Some of this Morrison reading project has been fairly heavy going.  The Filth, The Invisibles, and Seven Soldiers of Victory are meaty lumps of sequential narrative.  On top of that, the modicum of research some of my posts have necessitated has felt a tiny bit like work here and there*.

So I’ve been saving up Morrison’s JLA for when burnout beckons and I need some simple 4-colour superhero fun. 

That moment has arrived! 

JLA was my introduction to the mainstream DCU.  Even though the stories weren’t designed to be read in conjunction with the rest of DC’s output at the time, reading about these central characters each month gave me a good handle on where the DCU was at back then.  I loved this incarnation of the team.  Morrison’s deft handling of these characters in their team book and his portrayal of them as a group bound together by mutual trust and respect allowed them to have a strong presence when they appeared as a team in other books, or when other writers borrowed the reins. 

Because I have a fondness for this period of DCU history, I’ll probably be taking side-trips to appearances of the JLA in other comics during Morrison’s tenure as chief custodian.  Such was my fanboyish enthusiasm for the JLA that I eventually bought many of those appearances, including events like JLApe and Day of Judgement.  These summer crossovers might have been knocked at the time, but they are veritable models of restraint in light of DC’s publishing practices since DiDio took over.

Here is a chronology of Morrison’s JLA and the storylines that intersected with it.  I’ll be using it to decide the reading order and possible side-trips.  Let us know if there are any glaring errors on it.  I’d love to read through every appearance of the JLA during 1996-2000, but unfortunately, most of them are amongst the comics I had to leave behind when I made my big move.  If you would like to chime in with commentary on JLApe, Paradise Lost, Day of Judgement or any of the other stories in the chronology, be my guest.

JLA was stratospherically popular back when it hit the stands, so it’d be good to hear what you all thought of it at the time and how you think it reads now. 

If possible, I’d like for all the early posts to focus on the first 2-3 storylines rather than ranging too far ahead.  Not really for SPOILER reasons, but just to keep the discussion from getting too general.  I don’t think we have to worry about spoiling later developments, though, as most of us have probably read this series already.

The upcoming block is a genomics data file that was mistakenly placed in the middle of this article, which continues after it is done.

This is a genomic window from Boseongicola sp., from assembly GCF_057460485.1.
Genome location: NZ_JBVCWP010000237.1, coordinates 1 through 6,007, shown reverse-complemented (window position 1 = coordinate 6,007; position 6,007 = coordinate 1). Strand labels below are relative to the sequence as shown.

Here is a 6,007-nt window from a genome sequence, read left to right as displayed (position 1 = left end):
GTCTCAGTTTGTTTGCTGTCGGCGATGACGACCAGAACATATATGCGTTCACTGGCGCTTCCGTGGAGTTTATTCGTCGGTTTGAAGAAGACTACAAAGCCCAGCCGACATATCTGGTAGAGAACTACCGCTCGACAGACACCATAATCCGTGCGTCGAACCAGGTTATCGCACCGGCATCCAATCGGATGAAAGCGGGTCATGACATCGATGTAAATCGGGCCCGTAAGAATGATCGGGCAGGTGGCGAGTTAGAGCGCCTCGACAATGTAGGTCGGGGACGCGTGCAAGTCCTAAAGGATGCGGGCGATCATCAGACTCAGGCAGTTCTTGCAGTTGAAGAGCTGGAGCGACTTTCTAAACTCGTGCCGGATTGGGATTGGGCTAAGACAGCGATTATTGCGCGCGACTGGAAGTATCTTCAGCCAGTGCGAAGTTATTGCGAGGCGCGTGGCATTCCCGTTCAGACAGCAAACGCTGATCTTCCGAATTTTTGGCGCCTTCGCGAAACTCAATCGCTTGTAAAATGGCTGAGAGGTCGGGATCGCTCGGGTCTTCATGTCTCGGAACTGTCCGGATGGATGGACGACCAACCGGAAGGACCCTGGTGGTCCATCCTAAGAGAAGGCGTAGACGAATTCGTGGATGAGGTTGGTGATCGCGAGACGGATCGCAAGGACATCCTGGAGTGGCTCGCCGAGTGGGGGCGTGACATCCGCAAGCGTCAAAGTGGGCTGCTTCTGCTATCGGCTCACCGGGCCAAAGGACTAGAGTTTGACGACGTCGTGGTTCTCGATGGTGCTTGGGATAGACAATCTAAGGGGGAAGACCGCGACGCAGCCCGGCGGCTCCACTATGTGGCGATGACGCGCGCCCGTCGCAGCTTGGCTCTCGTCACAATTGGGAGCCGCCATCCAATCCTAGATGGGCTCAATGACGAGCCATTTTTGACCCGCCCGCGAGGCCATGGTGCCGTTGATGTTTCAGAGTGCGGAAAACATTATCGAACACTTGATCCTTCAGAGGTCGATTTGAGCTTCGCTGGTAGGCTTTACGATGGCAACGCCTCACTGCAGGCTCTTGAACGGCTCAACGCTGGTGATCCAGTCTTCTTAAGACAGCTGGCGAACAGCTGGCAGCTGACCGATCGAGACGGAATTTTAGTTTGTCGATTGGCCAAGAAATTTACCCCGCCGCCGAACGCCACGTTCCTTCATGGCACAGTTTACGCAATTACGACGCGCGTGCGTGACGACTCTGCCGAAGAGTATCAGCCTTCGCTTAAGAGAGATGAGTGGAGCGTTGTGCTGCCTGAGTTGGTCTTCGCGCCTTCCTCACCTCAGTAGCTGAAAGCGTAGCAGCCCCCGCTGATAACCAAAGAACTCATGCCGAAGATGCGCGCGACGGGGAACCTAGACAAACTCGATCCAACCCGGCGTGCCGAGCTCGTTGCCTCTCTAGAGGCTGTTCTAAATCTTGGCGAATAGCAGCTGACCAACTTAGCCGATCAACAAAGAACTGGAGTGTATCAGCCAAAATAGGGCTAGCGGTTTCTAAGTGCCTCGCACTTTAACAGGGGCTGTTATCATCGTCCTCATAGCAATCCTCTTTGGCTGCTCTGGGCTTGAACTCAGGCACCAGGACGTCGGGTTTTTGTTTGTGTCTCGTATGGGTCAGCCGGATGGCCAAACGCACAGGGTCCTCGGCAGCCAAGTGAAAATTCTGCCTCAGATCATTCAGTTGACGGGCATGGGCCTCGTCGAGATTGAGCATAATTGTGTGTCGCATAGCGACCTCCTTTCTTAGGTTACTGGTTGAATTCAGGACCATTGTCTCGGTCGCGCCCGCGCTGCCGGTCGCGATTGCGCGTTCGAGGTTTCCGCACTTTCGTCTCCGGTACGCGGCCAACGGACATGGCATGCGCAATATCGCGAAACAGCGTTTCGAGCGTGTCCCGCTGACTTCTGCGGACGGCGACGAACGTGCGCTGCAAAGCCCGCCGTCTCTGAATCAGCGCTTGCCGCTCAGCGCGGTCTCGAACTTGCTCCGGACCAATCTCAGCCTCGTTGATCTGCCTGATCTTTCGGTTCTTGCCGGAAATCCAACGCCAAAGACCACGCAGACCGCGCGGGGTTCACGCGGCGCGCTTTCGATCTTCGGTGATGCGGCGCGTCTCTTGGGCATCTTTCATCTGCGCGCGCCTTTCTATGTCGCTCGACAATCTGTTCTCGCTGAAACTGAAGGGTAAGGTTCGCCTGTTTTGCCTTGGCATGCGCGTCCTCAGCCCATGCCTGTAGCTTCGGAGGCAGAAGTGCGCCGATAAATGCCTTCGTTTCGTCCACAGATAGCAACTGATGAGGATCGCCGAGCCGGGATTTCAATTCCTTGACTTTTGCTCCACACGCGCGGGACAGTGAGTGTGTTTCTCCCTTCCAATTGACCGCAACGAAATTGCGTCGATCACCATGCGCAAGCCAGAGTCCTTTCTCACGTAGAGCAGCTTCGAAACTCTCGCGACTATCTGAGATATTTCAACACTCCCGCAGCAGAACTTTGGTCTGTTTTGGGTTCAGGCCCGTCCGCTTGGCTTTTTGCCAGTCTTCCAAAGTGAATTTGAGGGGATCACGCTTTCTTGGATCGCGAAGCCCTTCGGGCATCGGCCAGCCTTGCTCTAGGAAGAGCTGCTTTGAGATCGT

Given I’ll be branching out to the work of other writers, it seems right to begin the discussion with Justice League: Midsummer’s Nightmare, written by Mark Waid and Fabian Niceiza.

*Ironic, given where I wrote most of them…

 

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I think I've mentioned before I have a love/hate relationship with the work of Grant Morrison; if I like it, I like a lot (and vice versa). I bought his JLA run through issue #16 and read it more than once. I came to appreciate it more then second time through in quick succession than I did at first on a monthly basis. As different as it is from Gardner Fox's run, I see a lot of similarities. Morrison's stuff was pretty far out there, but so was Fox's if you think about it.
I get that he's not everyone's cup of tea, but I'm wondering where the HATE comes from.

Having immersed myself in his output over the last 18 months, I find it hard to see anything that's to hate (as opposed to dislike, maybe). Granted, as you've just stated, his work doesn't go down well in 22 page installments read each a month apart. But then, I don't see anything wrong with writing towards the less ephemeral form of collected books - and writing towards a more discerning market than the often plain stupid monthly superhero market.


He comes up trumps in just about every department I can think of. Works well with other creators, often bringing the best out of them. He's very respectful of continuity and has even invented whole meta-metafictional cosmologies to explain why it doesn't always line up. He actually bends over backwards trying to allow the gnarliest fanboy to fit all these stories into one universe.